No, the plane is not 20 years old, only the plans! I just finished it last weekend so that’s why no dust!

I have not built a kit in over 20 years, I always scratch build. Many because I almost have some grip about the kit. I just purchased a Skybench Oly II for a friend and will help him build it, it will be his first and he was a little intimidated by my scratch Meteor build, but that is a fairly hard plane to build. Looking over the kit it sure does look good, much better that I thought it would.

no one: The evolution of the Electricus stated in the early 80’s, probably even 1980. I purchased an Icarus kit from Larry Jolly and proceeded to blow up the wings on launch with my then very powerful 12-12 winch (it actually broke a lot of wings). I then built a new 2 meter wing using the E205 airfoil Larry was so enthralled with at the time, the Icarus flew even better, the wing was much stronger and the airfoil let the plane come home from down wind with out a sweat. Larry flew it at many contest and beat the pants off all of us but always complained the plane (with the V tail) would wander on low speed final. The plane was given to my fledging pilot son who soon smashed the nose into a car. It was put up for a while. Then along came Bob Bousha (I know I misspelled his name and I am sorry) with the Astro 05 (Cobalt) and a contest to be hosted by the PSA club in Anaheim. I threw together a fuse and used a standard tail (the V had gotten broken and the pieces lost, plus the complaints from Larry), thus the Electricus. Larry’s name, not mine!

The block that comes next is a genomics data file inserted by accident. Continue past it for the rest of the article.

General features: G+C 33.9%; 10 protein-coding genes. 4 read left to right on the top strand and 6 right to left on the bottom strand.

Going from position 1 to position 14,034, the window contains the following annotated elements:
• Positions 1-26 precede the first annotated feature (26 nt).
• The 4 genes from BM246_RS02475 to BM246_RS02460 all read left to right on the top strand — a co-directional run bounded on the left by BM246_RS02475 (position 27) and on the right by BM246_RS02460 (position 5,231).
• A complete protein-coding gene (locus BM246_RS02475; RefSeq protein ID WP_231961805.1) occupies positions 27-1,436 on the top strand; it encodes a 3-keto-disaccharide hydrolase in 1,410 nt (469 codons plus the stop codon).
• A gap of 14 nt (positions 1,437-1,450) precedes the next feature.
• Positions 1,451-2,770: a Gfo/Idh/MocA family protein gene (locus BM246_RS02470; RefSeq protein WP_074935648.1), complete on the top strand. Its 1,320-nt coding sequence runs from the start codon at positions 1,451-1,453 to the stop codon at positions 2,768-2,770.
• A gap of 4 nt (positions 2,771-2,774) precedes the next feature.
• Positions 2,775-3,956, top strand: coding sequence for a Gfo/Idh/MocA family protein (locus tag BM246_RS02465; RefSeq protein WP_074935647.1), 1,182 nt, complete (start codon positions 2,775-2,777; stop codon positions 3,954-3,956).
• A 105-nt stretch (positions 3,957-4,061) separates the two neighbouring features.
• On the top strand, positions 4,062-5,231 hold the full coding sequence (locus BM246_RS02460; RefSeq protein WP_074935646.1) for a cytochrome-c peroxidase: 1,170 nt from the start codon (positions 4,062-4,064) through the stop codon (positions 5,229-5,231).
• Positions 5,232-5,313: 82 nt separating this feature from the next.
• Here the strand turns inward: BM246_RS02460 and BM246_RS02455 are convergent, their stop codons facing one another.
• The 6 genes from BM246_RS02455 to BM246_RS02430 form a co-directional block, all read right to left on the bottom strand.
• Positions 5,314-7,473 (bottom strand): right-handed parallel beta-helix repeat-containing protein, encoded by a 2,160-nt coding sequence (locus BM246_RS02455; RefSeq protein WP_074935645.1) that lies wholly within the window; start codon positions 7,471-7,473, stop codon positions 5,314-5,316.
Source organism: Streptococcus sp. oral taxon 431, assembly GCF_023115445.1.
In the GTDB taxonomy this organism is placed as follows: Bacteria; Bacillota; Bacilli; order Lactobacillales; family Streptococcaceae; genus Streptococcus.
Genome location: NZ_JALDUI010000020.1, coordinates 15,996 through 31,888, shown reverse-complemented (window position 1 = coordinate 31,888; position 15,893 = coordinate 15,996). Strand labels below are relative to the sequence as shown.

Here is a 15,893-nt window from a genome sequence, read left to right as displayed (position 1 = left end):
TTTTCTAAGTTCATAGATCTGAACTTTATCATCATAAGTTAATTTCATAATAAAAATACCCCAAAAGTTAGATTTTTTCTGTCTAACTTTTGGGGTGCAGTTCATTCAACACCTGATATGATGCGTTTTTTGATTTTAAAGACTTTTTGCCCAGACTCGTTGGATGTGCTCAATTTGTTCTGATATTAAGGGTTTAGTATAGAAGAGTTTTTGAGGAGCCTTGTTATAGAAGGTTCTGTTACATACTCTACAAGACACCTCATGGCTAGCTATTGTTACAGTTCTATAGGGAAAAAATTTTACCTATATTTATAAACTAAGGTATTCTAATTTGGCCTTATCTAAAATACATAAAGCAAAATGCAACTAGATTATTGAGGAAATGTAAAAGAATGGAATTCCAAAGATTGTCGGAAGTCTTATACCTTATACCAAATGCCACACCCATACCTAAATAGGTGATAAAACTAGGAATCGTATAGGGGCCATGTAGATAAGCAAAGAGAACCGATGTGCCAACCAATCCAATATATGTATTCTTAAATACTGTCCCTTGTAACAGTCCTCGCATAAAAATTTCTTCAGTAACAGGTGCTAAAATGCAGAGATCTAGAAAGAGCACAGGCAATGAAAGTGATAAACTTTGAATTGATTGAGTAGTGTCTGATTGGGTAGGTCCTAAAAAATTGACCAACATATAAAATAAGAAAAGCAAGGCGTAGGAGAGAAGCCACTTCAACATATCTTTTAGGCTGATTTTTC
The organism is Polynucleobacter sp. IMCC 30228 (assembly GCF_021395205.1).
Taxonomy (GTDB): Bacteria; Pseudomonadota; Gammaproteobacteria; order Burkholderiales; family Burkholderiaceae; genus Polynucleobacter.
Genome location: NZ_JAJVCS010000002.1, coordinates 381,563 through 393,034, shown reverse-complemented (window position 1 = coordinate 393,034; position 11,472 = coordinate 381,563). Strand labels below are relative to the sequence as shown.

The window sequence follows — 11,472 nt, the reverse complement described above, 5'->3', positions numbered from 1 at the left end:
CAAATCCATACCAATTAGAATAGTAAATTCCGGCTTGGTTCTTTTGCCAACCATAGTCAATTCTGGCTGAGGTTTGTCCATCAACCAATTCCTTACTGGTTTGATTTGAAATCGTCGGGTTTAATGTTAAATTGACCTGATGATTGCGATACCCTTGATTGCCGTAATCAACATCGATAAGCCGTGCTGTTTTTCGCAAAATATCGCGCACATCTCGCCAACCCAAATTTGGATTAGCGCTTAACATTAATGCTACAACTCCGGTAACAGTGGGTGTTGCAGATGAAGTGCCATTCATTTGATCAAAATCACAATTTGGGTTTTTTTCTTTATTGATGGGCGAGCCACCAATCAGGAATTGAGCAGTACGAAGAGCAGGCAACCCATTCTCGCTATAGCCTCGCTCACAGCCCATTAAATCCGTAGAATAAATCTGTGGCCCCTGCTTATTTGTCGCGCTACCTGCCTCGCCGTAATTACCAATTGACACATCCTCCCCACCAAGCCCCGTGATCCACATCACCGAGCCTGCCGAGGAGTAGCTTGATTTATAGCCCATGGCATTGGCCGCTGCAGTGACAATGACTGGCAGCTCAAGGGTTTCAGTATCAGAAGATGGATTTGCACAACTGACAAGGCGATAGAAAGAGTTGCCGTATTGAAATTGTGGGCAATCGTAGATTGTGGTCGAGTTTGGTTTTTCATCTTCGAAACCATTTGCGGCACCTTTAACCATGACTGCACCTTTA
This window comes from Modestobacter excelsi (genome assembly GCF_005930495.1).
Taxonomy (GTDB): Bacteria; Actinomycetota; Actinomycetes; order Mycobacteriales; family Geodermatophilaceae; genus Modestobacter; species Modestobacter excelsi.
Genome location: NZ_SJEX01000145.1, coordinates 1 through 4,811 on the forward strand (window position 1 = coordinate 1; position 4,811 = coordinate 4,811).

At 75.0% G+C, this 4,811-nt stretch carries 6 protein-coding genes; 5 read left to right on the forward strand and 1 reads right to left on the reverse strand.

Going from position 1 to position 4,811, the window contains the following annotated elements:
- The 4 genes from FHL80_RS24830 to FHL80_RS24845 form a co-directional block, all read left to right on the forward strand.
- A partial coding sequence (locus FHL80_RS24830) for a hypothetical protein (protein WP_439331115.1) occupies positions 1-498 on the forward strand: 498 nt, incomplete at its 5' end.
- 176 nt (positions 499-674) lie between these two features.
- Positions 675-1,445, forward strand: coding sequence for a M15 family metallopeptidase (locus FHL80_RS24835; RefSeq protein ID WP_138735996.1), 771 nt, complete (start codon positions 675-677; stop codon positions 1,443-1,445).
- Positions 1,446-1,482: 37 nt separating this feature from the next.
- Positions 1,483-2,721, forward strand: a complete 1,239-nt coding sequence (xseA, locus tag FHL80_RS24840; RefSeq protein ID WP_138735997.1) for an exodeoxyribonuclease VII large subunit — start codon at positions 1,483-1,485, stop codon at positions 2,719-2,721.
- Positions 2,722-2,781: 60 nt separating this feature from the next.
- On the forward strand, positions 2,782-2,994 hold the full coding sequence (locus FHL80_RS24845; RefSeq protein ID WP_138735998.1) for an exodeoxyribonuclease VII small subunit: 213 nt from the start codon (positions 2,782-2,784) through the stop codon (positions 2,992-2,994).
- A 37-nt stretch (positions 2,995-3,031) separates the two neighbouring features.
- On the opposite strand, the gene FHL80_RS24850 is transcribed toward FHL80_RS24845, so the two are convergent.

Now, in the true sense the Electrcius should have a V tail thus the ius on the end of the name. But what was going on during that time was the advent of the 2 meter class. Well, take an Icarus replace the flat bottom wing with an E205 wing, put a standard tail on it and viola, you have an Altair - Alex Breakski (again I know I misspelled his name) named this one)! Now I don’t think the Altair ever made it into production but that was the hot 2 meter for then. Larry took the Altair and put a motor block in the box along with a standard tail and that was the Electruics.

You said you scratch built yours from published plans and you are right, the plans published were with a standard tail but many of the prototype Electrcus’s had V tails. Anyway, my Electricus has a V tail…
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Old May 17, 2006, 10:17 PM
Manassas, VA
Joined Dec 2005
489 Posts